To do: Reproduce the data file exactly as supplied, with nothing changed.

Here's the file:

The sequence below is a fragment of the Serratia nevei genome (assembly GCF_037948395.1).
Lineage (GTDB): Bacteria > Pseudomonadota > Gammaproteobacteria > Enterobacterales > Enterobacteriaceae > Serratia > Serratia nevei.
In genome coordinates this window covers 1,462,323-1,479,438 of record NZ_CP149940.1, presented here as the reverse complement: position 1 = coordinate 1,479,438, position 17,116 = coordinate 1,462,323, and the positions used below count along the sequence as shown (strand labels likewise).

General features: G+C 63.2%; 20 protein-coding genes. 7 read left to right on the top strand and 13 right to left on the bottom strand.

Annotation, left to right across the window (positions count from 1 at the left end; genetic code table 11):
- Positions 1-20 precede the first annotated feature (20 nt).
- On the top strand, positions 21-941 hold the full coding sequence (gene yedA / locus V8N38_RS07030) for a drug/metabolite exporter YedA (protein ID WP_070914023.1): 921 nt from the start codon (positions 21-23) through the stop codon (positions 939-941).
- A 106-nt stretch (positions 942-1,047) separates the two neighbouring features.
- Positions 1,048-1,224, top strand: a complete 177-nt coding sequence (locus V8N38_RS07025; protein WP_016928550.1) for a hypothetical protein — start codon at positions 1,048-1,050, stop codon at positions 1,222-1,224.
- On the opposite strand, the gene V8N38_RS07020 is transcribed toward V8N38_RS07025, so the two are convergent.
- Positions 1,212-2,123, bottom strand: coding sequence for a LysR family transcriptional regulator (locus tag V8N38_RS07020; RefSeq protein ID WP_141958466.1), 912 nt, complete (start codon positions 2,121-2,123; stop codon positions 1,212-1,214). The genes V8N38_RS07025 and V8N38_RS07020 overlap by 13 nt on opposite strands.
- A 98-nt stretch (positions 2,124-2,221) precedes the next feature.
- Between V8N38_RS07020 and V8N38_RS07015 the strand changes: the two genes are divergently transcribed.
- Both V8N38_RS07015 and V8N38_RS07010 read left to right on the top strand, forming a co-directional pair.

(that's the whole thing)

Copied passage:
The sequence below is a fragment of the Serratia nevei genome (assembly GCF_037948395.1).
Lineage (GTDB): Bacteria > Pseudomonadota > Gammaproteobacteria > Enterobacterales > Enterobacteriaceae > Serratia > Serratia nevei.
In genome coordinates this window covers 1,462,323-1,479,438 of record NZ_CP149940.1, presented here as the reverse complement: position 1 = coordinate 1,479,438, position 17,116 = coordinate 1,462,323, and the positions used below count along the sequence as shown (strand labels likewise).

General features: G+C 63.2%; 20 protein-coding genes. 7 read left to right on the top strand and 13 right to left on the bottom strand.

Annotation, left to right across the window (positions count from 1 at the left end; genetic code table 11):
- Positions 1-20 precede the first annotated feature (20 nt).
- On the top strand, positions 21-941 hold the full coding sequence (gene yedA / locus V8N38_RS07030) for a drug/metabolite exporter YedA (protein ID WP_070914023.1): 921 nt from the start codon (positions 21-23) through the stop codon (positions 939-941).
- A 106-nt stretch (positions 942-1,047) separates the two neighbouring features.
- Positions 1,048-1,224, top strand: a complete 177-nt coding sequence (locus V8N38_RS07025; protein WP_016928550.1) for a hypothetical protein — start codon at positions 1,048-1,050, stop codon at positions 1,222-1,224.
- On the opposite strand, the gene V8N38_RS07020 is transcribed toward V8N38_RS07025, so the two are convergent.
- Positions 1,212-2,123, bottom strand: coding sequence for a LysR family transcriptional regulator (locus tag V8N38_RS07020; RefSeq protein ID WP_141958466.1), 912 nt, complete (start codon positions 2,121-2,123; stop codon positions 1,212-1,214). The genes V8N38_RS07025 and V8N38_RS07020 overlap by 13 nt on opposite strands.
- A 98-nt stretch (positions 2,124-2,221) precedes the next feature.
- Between V8N38_RS07020 and V8N38_RS07015 the strand changes: the two genes are divergently transcribed.
- Both V8N38_RS07015 and V8N38_RS07010 read left to right on the top strand, forming a co-directional pair.